Tuesday, January 26, 2016

Assessing Reactive and Proactive Aggression in Detained Adolescents Outside of a Research Context

The Reactive Proactive Aggression Questionnaire (RPQ) is a self-report tool for assessing reactive aggression (RA) and proactive aggression (PA). This study contributes to the literature by testing the psychometric properties of the RPQ across detained boys from various ethnicities whilst using data that were gathered during clinical assessments. The factorial, convergent, and criterion validity, and the internal consistency of the RPQ scores received strong support in the total sample and across four ethnicity groups. Also, three groups of boys were identified, with the group including boys with high levels of both RA and PA including the most severe boys in terms of anger, delinquency, alcohol/drug use, and psychopathic traits, and having the highest prevalence rate of conduct disorder and substance use disorder. Together, these findings suggest that the RPQ may hold promise for assessing RA and PA in detained boys, even when confidentiality and anonymity of the information is not guaranteed.

Results from confirmatory factor analyses (CFA) supported the two-factor structure over the one-factor structure of the RPQ, and showed that a significant distinction can be made between reactive aggression and proactive aggression in detained adolescent males. Specifically, all model fit indices were indicative of an acceptable or good model fit in the total sample and in youths from various ethnicities, except for the χ2/df ratio for the total sample. However, with increasing sample size and a constant number of degrees of freedom, the χ2 value increases, and theχ2/df ratio, therefore, may suggest to reject a plausible model [38]. Because the χ2/df ratio was below the cut-off value in three subgroups and because all the other fit indices supported the two-factor model of the RPQ, this model can be considered to be acceptable in the total sample as well.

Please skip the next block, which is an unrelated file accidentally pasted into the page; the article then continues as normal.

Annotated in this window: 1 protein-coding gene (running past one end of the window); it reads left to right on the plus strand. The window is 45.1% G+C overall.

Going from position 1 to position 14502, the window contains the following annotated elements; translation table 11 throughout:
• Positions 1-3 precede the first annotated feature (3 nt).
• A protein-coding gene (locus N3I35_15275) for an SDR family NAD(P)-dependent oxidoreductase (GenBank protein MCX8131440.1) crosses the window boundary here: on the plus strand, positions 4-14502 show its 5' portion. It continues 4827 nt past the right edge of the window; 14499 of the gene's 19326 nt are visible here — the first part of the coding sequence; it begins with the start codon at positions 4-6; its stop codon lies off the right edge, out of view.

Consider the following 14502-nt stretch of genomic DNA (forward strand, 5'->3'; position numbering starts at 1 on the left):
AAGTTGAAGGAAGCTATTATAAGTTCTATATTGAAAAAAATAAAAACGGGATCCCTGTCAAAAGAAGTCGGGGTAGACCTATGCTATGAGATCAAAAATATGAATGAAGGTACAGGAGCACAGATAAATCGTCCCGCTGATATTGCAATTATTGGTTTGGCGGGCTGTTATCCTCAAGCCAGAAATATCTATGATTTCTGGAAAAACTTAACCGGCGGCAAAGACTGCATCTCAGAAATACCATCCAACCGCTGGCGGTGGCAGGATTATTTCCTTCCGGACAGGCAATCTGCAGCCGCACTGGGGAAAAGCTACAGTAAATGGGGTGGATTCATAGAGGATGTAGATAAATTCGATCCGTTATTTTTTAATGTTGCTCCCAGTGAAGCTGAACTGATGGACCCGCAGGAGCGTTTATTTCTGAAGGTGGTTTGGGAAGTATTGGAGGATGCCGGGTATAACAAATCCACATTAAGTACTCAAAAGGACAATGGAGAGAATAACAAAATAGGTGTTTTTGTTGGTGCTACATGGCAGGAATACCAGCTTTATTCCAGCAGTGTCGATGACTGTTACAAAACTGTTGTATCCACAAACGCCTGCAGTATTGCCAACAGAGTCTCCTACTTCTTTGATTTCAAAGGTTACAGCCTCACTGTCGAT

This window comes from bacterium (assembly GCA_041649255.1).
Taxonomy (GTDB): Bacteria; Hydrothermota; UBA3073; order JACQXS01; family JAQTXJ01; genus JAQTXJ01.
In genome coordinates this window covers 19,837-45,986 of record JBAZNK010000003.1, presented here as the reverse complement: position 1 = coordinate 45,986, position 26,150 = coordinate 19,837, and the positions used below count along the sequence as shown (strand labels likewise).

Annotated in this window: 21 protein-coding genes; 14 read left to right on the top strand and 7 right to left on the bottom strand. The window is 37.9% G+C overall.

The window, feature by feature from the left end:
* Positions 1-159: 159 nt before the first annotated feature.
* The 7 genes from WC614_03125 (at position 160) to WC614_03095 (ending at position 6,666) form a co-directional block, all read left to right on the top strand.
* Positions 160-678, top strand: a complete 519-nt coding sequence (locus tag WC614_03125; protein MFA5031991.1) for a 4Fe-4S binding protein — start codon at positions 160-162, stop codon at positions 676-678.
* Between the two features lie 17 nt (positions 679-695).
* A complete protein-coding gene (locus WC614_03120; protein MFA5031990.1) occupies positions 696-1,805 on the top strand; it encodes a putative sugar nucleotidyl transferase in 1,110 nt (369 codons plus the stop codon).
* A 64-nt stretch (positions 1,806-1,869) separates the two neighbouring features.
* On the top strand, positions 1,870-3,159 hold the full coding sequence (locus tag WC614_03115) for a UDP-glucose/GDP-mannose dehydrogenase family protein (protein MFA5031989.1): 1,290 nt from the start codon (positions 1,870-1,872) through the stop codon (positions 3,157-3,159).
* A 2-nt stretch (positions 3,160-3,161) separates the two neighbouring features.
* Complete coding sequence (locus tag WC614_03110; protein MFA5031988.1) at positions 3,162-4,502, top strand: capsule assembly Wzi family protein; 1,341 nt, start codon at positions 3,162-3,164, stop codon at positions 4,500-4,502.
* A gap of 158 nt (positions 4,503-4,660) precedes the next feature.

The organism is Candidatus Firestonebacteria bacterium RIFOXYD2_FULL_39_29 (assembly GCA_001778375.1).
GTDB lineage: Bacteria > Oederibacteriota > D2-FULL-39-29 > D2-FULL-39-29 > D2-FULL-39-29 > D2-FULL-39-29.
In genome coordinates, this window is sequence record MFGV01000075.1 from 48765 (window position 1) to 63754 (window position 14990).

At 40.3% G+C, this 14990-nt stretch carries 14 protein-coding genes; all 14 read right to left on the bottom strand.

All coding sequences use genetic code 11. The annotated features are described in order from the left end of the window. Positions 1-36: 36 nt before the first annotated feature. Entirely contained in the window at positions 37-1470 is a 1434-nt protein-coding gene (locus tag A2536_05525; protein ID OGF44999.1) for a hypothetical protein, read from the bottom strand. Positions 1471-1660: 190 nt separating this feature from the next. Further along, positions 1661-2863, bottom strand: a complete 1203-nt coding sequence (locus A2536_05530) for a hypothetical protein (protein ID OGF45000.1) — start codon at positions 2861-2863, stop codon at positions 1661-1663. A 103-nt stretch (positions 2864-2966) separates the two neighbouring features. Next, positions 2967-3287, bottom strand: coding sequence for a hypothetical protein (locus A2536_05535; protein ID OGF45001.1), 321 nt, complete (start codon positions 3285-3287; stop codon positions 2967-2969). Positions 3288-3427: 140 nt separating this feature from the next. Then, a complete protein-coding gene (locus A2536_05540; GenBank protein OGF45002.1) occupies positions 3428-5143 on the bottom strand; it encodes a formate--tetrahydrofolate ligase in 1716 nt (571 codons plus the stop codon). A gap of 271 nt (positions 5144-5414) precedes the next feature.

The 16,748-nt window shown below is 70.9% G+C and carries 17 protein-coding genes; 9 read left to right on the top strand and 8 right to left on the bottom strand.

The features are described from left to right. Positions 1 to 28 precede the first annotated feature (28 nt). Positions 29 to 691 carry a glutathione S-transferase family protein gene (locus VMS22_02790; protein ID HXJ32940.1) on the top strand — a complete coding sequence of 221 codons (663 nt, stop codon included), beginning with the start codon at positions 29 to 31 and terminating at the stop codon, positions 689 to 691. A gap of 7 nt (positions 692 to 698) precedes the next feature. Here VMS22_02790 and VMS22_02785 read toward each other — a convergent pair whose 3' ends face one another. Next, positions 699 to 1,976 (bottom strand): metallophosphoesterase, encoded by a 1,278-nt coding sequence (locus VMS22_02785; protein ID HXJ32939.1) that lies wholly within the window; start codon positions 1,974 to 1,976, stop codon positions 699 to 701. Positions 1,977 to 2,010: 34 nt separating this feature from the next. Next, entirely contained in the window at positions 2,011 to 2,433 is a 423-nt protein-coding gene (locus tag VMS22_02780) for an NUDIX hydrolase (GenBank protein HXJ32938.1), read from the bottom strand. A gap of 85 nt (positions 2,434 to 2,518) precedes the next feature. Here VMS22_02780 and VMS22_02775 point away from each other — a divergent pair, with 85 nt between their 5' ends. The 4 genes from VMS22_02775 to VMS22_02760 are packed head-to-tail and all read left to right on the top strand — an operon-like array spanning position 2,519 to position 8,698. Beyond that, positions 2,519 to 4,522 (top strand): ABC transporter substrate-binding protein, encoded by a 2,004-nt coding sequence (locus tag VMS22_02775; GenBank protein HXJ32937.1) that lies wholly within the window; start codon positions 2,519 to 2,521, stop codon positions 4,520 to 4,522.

Our findings also provide support for the convergent validity of the RPQ scores. At the zero-order level, RPQ total, RA and PA scores, were positively related to other indices of aggressive behavior and features of anger-irritability. Also, after controlling for the PA score, only the RA score remained significantly related to anger and irritability, but was no longer related to aggressive CD symptoms. These results support the view that reactive, but not proactive aggression, is often accompanied with anger and a loss of impulse control [4,5]. Although some of the aggressive CD symptoms can occur as an uncontrolled response to frustration or anger (e.g., forcing someone into sexual activity, initiating fights, using a weapon that can cause serious physical harm), the RA score was never significantly related to aggressive CD symptoms after controlling for the PA score. Yet, after controlling for the RA score, the PA score remained significantly related to aggressive CD symptoms (Table 3) in the total sample and Dutch and Moroccan boys. This suggests that the aggression displayed by detained youths with a CD diagnosis is likely to be premeditated and planned, a notion that is supported by the finding that only the PA score was positively related to aggressive conduct disorder (Tables 4​,55).

The results also supported the criterion validity of the RPQ score in detained male youths. As hypothesized, only the RA score was positively related to depressive feelings, anxiety, and suicide ideation after controlling for the other RPQ scale score. Although there were no clear expectations about the relationship between the RPQ and social problems, the RA score was positively associated with this outcome in the total sample and some ethnicity groups. Overall, our findings are in accordance with recent work, including studies that scrutinized relations with suicide risk, social problems and peer rejection [4142], and support the claim that reactive aggression is an indicator of overall poor psychosocial adjustment [13]. However, the results do not support the suggestion that reactive aggression is primarily related to low prosocial behavior, and that proactive aggression has little or no association with prosocial behavior independent of reactive aggression [13]. In contrast, the present study showed that only the PA score was significantly negatively related to prosocial behavior after controlling for the RA score. Given that few studies addressed the relationship between self-reported reactive and proactive aggression and prosocial behavior, future studies are warranted. The finding that a higher PA score was associated with a lower level of prosocial behavior, nevertheless, corresponds with the finding that only PA was positively related to self-reported offenses (Tables 4​,55)…

Full article at:   http://goo.gl/O5mjWE

Department of Child and Adolescent Psychiatry, Curium-Leiden University Medical Center, Endegeesterstraatweg 27, 2342 AK Oegstgeest, The Netherlands
Academic Workplace Forensic Care for Youth (Academische Werkplaats Forensische Zorg voor Jeugd), Zutphen, The Netherlands
Olivier F. Colins, Email: ln.muiruc@sniloc.o.

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